Even more importantly, it is now time to wonder if our leaders acted responsibly in opening a front in Kashmir when more than 14 million people had been uprooted, some 1-2 million killed — of which at least half of the fatalities were that of Muslims — in the rioting, and hundreds of thousands of women abducted by men from the ‘enemy religions’. Pakistan was on the verge of bankruptcy. In 1948, the Pakistani international border with India was as vulnerable — in fact infinitely much more — as in 1965.
Take up any book published in Pakistan on the division of the common assets of the Indian Royal Armed Forces and you will find Pakistan, justifiably, claiming that it was not given a fair share of the tanks, guns and ammunition and so on. Had the Indians opened the front at Lahore or Sialkot in 1948 as they did in 1965, our bluff would have been called forthwith.
The fact remains that the British Acting Commander-in-Chief, General Gracey (the C-in-C General Messervy was away on leave) did not let down Pakistan by dissuading Jinnah to let the conflict escalate. He did a favour. This does not sound very patriotic, but as a scholar I must speak the truth. The 1947-48 Kashmir was a much more irresponsible adventure than the one that was initiated in 1965.
In August 1965, infiltrators were despatched into India. They were able to report some spectacular successes though the evidence now tells a story of both advances and reverses. The Indians opened the front along the Punjab border on September 6. For a few days our armed forces fought with great courage and determination, but so did the Indians. After a few days, we had run out of spare parts, ammunition and armaments. The situation on the other side was perhaps not any better.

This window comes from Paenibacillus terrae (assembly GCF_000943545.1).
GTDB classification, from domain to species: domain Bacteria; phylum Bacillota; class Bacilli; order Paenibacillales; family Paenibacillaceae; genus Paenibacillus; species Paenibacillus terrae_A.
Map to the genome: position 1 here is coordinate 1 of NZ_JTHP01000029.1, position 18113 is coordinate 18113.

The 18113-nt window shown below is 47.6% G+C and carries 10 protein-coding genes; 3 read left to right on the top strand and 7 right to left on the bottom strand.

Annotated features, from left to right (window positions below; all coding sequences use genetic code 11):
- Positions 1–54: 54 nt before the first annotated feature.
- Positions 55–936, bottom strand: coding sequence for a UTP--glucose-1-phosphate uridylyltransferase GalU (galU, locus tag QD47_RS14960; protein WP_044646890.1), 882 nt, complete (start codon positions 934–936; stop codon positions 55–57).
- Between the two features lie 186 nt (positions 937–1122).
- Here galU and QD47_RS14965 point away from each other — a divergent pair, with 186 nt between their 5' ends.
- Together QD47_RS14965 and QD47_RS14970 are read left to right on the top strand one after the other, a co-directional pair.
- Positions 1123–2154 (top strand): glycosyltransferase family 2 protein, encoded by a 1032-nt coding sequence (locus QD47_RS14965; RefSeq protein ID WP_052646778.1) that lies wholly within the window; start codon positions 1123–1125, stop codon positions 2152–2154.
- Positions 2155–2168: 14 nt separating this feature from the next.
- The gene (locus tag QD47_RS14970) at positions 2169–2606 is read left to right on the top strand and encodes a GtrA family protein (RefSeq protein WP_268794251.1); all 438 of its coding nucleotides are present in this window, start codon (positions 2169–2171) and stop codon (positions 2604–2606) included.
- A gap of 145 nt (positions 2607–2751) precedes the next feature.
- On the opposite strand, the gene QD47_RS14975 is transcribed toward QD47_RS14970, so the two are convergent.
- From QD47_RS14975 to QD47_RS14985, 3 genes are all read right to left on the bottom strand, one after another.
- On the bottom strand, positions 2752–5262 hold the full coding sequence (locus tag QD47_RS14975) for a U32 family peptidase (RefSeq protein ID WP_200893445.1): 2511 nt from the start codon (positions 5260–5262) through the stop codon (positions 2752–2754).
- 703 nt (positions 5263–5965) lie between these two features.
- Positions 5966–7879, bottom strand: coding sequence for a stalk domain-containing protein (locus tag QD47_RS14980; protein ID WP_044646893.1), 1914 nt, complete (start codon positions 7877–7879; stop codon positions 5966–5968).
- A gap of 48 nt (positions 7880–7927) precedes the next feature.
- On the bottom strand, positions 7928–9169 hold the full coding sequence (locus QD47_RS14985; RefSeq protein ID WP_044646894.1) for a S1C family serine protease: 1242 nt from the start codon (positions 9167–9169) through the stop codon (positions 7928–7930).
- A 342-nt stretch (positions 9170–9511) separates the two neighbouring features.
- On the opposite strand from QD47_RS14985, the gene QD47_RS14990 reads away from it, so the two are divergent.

On our side this happened even when for almost a decade we had been recipients of state-of-the-art US military aid and training. In 1948 we were poorly armed and proper training and organisation were absent. It would have not made an iota of a difference if Ayub had fought in 1947-48 and gained battle hardiness. Such romantic phraseology is totally unwarranted. It only perpetuates a vain myth that the Pakistan military is some invincible fighting machine and the fault lies in some generals.
Ishtiaq Ahmed is a Visiting Research Professor at the Institute of South Asian Studies (ISAS) and the South Asian Studies Programme at the National University of Singapore. He is also Professor Emeritus of Political Science at Stockholm University. He has published extensively on South Asian politics. At ISAS, he is currently working on a book, Is Pakistan a Garrison State? He can be reached at email@example.com